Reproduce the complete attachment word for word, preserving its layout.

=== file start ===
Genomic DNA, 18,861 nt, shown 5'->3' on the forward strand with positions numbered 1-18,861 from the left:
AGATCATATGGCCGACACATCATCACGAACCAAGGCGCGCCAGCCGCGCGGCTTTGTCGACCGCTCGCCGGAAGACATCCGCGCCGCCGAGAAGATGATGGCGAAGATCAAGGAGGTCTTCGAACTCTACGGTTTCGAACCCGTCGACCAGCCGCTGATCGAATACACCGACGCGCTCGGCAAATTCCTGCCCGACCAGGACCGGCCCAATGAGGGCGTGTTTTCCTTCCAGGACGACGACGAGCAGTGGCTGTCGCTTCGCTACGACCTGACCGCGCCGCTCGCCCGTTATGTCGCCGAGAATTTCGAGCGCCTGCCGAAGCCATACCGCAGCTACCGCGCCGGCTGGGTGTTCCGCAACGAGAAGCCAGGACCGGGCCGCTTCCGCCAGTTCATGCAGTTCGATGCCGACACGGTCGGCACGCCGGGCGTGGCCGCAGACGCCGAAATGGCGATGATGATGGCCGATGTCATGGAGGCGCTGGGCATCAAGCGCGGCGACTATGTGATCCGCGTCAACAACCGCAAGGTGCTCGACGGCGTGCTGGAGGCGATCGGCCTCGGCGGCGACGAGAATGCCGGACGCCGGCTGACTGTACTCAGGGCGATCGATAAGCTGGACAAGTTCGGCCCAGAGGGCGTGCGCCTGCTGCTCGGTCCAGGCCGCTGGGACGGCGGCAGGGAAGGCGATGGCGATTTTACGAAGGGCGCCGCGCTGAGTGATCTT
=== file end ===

Genomic DNA, 18,861 nt, shown 5'->3' on the forward strand with positions numbered 1-18,861 from the left:
AGATCATATGGCCGACACATCATCACGAACCAAGGCGCGCCAGCCGCGCGGCTTTGTCGACCGCTCGCCGGAAGACATCCGCGCCGCCGAGAAGATGATGGCGAAGATCAAGGAGGTCTTCGAACTCTACGGTTTCGAACCCGTCGACCAGCCGCTGATCGAATACACCGACGCGCTCGGCAAATTCCTGCCCGACCAGGACCGGCCCAATGAGGGCGTGTTTTCCTTCCAGGACGACGACGAGCAGTGGCTGTCGCTTCGCTACGACCTGACCGCGCCGCTCGCCCGTTATGTCGCCGAGAATTTCGAGCGCCTGCCGAAGCCATACCGCAGCTACCGCGCCGGCTGGGTGTTCCGCAACGAGAAGCCAGGACCGGGCCGCTTCCGCCAGTTCATGCAGTTCGATGCCGACACGGTCGGCACGCCGGGCGTGGCCGCAGACGCCGAAATGGCGATGATGATGGCCGATGTCATGGAGGCGCTGGGCATCAAGCGCGGCGACTATGTGATCCGCGTCAACAACCGCAAGGTGCTCGACGGCGTGCTGGAGGCGATCGGCCTCGGCGGCGACGAGAATGCCGGACGCCGGCTGACTGTACTCAGGGCGATCGATAAGCTGGACAAGTTCGGCCCAGAGGGCGTGCGCCTGCTGCTCGGTCCAGGCCGCTGGGACGGCGGCAGGGAAGGCGATGGCGATTTTACGAAGGGCGCCGCGCTGAGTGATCTT